For more than two decades now, we have known that SRI has been trying to drift beyond its initial objective, ethics. The integration of “ESG” criteria (Environmental, Social, Governance) has effectively enabled SRI to acquire a new reputation, that of completing a company’s basic financial analysis for an investment decision.
Since then, flows towards responsible investment have increased steadily. According to the Global Sustainable Investment Aliance (GSIA) study released in 2016, responsible investment has risen by 25% since 2014. It now has a global management of $22,890 billion. Steven Smith, Head of Sustainable Department at Morningstar, highlights the SRI trend in corporate management. During the Morningstar Institutional conference on 16 March in Amsterdam, he quoted: “Flows to sustainable equity funds are still relatively low but they are growing in both active and passive management”.
Already, many serious university studies from schools such as Harvard, Oxford, or Columbia have examined the subject. New research continues to highlight the risk mitigation role of ESG analysis. The study “Assessing Risk through Environmental, Social and Governance Exposures”, published this winter 2017 by the management company AQR Capital, highlights the correlation of ESG criteria in the statistical risk of companies. The authors describe: “Securities with low ESG exposure tend to have higher total and specific risks and higher betas, both immediately and up to five years”. They add: “We interpret these results as evidence that ESG information can play a role in investment portfolios that goes beyond ethical considerations and can inform investors about the degree of risk of securities in a way that complements what traditional statistical risk models can capture. According to this study, therefore, combining the two models allows investors to reduce their portfolio risk.
More specifically, this same study highlights the elementary contribution of social and governance criteria to the reduction of risks subject to a company’s status. Conversely, the environmental component is considered to be very poorly correlated with the various risk measures. In this sense, the launch on 24 March of an index incorporating the theme of governance will allow investors to clearly see this estimate. Indeed, the stock exchange operator Euronext, in collaboration with the research agency ESG Vigeo Eiris, recently created the CAC40 Governance index. This benchmark includes the companies in the CAC40 flagship index according to their quality in terms of responsible governance.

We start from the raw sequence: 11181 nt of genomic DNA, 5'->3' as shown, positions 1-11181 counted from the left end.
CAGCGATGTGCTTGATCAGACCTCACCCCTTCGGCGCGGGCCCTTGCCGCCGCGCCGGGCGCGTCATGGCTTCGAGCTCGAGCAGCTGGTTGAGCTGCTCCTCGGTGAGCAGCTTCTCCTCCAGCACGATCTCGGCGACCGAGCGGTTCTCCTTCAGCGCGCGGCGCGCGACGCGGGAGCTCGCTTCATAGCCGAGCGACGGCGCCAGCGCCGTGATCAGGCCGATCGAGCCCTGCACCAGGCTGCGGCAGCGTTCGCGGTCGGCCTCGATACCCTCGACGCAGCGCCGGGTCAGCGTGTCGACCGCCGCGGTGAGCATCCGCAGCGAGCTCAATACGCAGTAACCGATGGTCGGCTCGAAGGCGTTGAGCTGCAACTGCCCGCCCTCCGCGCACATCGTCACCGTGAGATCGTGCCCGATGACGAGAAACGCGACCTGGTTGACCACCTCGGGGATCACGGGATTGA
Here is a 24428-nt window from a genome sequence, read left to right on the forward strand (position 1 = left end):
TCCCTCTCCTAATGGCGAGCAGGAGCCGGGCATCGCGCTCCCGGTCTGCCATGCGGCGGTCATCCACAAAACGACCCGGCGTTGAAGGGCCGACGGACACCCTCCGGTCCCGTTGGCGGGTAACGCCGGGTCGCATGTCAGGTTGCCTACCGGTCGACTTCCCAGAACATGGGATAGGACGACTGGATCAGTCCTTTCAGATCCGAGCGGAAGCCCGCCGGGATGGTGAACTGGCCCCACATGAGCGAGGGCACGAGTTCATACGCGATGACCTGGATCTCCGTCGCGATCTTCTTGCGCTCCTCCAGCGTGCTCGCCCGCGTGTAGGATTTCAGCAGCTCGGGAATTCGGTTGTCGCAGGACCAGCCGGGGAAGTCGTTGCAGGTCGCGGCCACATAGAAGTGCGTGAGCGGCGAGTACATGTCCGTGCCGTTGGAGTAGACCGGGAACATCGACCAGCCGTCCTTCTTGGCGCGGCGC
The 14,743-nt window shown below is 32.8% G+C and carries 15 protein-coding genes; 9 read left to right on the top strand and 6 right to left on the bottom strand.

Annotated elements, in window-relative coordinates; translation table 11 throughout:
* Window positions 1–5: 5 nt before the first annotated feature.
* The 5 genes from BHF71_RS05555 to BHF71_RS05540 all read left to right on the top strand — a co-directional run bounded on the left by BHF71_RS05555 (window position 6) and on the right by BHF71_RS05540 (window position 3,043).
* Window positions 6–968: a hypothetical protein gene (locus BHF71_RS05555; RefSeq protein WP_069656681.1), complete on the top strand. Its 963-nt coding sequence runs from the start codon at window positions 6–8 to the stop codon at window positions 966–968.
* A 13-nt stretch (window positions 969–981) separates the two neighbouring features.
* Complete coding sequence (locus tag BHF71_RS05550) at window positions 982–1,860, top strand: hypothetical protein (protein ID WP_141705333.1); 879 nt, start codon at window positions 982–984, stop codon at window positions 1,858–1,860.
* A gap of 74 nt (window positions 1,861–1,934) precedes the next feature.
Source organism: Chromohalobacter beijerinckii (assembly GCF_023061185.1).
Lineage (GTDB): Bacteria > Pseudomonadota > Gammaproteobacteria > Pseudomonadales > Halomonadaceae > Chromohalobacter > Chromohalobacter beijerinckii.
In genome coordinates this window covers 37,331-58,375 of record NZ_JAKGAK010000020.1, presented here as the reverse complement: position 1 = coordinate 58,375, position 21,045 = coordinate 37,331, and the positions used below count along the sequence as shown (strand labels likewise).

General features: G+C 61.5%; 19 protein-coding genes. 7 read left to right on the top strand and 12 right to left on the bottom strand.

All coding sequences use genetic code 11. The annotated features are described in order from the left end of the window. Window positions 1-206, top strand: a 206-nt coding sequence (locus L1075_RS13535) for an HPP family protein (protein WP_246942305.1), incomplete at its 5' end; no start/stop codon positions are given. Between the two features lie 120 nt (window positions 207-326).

The famous Norwegian fund has recently disclosed the negative contribution of its SRI choices to its performance. It estimates a loss of $1.3 billion due to its SRI decisions alone. In the eyes of many investors, this deficit, evaluated by one of the largest funds in the world, directly challenges the contributions of the ESG analysis. During an interview for L’AGEFI, Thierry Philipponnat, President of the FIR, nuanced this news: “On a management level, this represents 0.015% less annual return, which is therefore not necessarily significant”. This is indeed 1.3 billion losses but out of a total of 850 billion managed. Especially since this loss is estimated over a total period of 10 years. Thus, SRI choices underperform by 0.15% over 10 years, i.e. only 0.015% per year. Thierry Philipponnat adds: “This announcement does not reflect what can be observed elsewhere. Knowing that these figures, moreover, are absolutely insignificant when compared to the time period over which they are analysed and especially on the total investment made”.
However, a major gap remains in SRI investment. Despite growing demand for this type of investment, the quality of supply is slow to consolidate. The lack of communication and transparency by companies on their approaches to the environment, social progress and governance remains an obstacle to ESG investments. They impact both the quality of the data and its consistency. Ultimately, however, this last condition would make it possible to compare companies with each other for fundamental investment decision-making. As proof, the report, entitled “The Investing Enlightenment”, reveals institutional investors’ expectations of ESG. In fact, almost all institutional investors surveyed expect companies to explicitly identify the ESG factors that actually affect their performance. For 60% of them, the lack of professional standards in this area is a major obstacle to measuring their ESG performance. The survey also shows that 46% of private investors worldwide want more companies to publish their ESG investment performance data.
Responsible investment therefore always seems to have a bright future ahead of it, given that not all the conditions required for optimal analysis have yet been met, while demand in this direction continues to put pressure on.